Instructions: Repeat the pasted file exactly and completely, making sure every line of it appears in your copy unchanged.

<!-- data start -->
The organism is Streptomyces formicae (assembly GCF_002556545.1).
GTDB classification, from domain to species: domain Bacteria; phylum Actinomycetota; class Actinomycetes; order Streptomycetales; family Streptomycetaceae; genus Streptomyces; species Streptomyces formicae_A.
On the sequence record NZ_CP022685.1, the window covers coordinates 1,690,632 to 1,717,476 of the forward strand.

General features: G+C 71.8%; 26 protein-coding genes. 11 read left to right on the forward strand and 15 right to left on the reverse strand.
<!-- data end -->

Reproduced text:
The organism is Streptomyces formicae (assembly GCF_002556545.1).
GTDB classification, from domain to species: domain Bacteria; phylum Actinomycetota; class Actinomycetes; order Streptomycetales; family Streptomycetaceae; genus Streptomyces; species Streptomyces formicae_A.
On the sequence record NZ_CP022685.1, the window covers coordinates 1,690,632 to 1,717,476 of the forward strand.

General features: G+C 71.8%; 26 protein-coding genes. 11 read left to right on the forward strand and 15 right to left on the reverse strand.